The “Millimeter Strategy” in Decision Making

A fork in the road with the words, The Millimeter Strategy of Choices.

Most people have been in a dilemma like this one: Your life has come to the proverbial fork in the road – it’s time to make a decision.

Sometimes, decisions are fast and easy. You know exactly which path to choose.

Other times, though, decisions can be challenging, maybe even frustrating. How do you know which direction to take?

The easiest way to decide, using the “millimeter” model, is to assess and compare negative and positive outcomes. Positive usually wins – but not always. Negative outcomes sometimes prevail when the decision involves a negative choice with probable long-term positives (for example, filing for divorce).

But the most difficult decisions involve the “gray” areas. You can’t easily tell which outcome will arise from either choice.

Here is the “millimeter” model to make those difficult, unclear decisions: Make a small move in both directions, simultaneously, and monitor the results.

For example, you might be deciding between two career moves. A teacher might be torn between taking a tough, challenging, perhaps lower-paying position in an inner-city school where she could make a real difference – or a post in a school that would give her the satisfaction of stimulating highly motivated kids toward academic and social success in a comfortable environment.

If you’re that teacher, and you don’t know which option would be more rewarding for you, here’s how the “millimeter” approach can help. First, try to visit or volunteer in schools of each type. Evaluate how you feel in both settings. Which matches your temperament? Which makes you feel the greatest sense of accomplishment at the end of the day?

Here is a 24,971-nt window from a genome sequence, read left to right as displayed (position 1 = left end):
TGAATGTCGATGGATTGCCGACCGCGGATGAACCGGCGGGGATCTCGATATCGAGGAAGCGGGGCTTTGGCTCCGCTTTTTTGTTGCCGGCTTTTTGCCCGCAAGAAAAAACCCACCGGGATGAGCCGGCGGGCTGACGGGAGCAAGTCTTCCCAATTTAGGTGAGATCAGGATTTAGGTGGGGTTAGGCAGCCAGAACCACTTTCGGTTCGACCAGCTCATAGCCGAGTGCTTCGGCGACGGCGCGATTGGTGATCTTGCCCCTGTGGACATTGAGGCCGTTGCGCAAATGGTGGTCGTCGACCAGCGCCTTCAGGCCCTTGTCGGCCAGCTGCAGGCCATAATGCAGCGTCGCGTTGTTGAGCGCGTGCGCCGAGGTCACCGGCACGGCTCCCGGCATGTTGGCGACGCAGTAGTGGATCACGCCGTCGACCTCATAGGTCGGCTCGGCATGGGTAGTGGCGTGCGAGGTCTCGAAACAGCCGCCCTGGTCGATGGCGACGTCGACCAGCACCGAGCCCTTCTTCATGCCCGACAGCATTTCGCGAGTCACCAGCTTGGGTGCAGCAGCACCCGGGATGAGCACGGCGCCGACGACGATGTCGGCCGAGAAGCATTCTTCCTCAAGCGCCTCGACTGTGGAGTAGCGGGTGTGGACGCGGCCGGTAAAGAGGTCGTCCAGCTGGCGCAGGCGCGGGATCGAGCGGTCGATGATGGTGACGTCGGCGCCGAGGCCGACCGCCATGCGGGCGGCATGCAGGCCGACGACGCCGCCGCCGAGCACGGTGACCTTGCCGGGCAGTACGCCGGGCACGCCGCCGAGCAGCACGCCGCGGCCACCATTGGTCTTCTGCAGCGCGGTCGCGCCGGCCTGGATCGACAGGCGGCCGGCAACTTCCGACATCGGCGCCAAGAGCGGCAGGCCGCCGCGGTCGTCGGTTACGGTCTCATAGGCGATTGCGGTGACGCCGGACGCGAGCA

If you still aren’t clear, write two resumes, one for each situation. Then begin your job search through whatever means works best for your goal (e.g., online, recruiter, etc.). Find jobs for both options, and send the appropriate resumes to each one. It’s almost like fishing: See who bites.

When you receive responses, go ahead and begin the interview process. Ask questions. Monitor how you feel about the answers, the interviewers, the schools. When you get offers, evaluate them as well. By then you should know – and feel without a doubt – which position is right, which one you want to take. Accept that one!

The result of this process may surprise you. That’s why it’s important when you’re at the fork in the road not to simply ignore one or the other pathway.

Now this might sound pedestrian, but it is in fact a great tool to figure out what isn’t obvious. Take baby steps before you make a long-term commitment, testing the waters first. Do you really want that promotion that will take you away from the tasks you now love? See if you can work temporarily in the new department. Do you want to go back to school to change careers? Volunteer in an organization that specializes in what you think you might like to do.

The main thing is that while you’re deciding, you should let the process unfold – nor force it. Don’t try to hurry or control it, but give it a chance to just happen. That process should clear up the gray areas. Sometimes what doesn’t seem obvious will suddenly be so.

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